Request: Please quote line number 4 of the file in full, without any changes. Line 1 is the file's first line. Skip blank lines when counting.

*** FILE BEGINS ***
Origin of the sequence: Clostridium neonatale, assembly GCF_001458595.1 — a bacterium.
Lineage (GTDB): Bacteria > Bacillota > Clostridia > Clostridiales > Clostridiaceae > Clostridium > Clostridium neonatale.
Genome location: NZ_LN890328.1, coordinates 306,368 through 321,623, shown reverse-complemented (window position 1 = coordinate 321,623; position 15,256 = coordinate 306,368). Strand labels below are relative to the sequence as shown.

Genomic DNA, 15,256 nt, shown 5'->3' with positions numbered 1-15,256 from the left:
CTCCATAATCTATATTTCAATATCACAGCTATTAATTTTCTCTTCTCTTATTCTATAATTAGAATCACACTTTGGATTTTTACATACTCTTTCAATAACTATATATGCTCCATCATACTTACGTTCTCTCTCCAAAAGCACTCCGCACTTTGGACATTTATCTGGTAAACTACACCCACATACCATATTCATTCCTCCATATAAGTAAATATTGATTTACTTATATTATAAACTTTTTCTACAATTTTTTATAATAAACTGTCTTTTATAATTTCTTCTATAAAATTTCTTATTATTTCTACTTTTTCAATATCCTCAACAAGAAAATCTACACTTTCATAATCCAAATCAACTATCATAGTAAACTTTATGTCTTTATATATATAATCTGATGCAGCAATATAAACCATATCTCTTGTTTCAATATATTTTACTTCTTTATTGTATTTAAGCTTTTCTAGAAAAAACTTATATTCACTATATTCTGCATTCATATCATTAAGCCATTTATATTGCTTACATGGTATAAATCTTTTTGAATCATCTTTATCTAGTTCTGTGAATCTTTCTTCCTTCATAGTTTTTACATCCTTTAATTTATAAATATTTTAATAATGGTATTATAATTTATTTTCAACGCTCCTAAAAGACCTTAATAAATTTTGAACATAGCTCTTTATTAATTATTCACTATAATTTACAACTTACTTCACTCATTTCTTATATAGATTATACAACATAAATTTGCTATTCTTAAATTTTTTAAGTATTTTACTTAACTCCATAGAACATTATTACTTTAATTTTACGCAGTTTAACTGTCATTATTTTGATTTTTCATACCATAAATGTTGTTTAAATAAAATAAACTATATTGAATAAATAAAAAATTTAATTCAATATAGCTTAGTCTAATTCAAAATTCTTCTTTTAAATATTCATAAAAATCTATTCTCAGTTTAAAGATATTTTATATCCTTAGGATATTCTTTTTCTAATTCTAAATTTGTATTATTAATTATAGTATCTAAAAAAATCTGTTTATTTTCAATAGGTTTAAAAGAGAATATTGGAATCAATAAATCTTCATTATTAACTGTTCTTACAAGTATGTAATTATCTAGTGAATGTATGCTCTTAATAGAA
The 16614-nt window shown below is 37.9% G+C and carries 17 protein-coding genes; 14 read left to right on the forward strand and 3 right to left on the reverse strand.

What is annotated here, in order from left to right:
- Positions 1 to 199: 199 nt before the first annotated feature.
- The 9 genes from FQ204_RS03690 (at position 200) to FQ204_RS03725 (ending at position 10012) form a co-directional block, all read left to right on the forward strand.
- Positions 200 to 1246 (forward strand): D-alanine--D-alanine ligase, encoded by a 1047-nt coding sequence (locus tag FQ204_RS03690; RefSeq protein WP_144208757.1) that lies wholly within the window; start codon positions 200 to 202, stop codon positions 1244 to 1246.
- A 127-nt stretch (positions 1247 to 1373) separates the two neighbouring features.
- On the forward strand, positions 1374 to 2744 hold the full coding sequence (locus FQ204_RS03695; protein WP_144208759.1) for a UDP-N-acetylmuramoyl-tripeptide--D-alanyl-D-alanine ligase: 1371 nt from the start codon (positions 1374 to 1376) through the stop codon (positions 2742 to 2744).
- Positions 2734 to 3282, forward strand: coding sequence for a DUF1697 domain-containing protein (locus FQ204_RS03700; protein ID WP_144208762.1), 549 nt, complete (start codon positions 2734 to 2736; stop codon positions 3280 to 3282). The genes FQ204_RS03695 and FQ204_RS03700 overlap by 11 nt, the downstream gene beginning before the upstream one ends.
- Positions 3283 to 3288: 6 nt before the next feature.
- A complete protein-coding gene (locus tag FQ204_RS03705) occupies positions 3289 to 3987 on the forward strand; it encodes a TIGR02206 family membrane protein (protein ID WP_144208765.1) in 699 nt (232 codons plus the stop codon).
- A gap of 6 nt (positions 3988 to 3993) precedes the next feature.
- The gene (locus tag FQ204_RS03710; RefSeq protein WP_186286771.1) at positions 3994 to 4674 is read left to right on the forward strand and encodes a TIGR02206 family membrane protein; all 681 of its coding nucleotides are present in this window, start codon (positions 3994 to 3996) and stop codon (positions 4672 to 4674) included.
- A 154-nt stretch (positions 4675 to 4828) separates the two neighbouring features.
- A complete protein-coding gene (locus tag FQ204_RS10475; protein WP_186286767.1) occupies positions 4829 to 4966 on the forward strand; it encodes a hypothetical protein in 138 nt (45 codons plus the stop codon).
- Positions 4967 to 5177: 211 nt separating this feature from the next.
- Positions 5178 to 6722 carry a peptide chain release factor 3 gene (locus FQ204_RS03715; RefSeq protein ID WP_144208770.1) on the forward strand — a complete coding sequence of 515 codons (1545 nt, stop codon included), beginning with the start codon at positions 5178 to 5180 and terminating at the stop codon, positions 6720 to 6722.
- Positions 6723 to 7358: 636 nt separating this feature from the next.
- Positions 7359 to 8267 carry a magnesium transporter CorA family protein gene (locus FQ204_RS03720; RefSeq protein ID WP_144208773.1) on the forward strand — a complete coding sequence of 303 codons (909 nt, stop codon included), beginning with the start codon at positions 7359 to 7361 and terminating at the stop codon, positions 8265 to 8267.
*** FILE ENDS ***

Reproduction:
Genomic DNA, 15,256 nt, shown 5'->3' with positions numbered 1-15,256 from the left: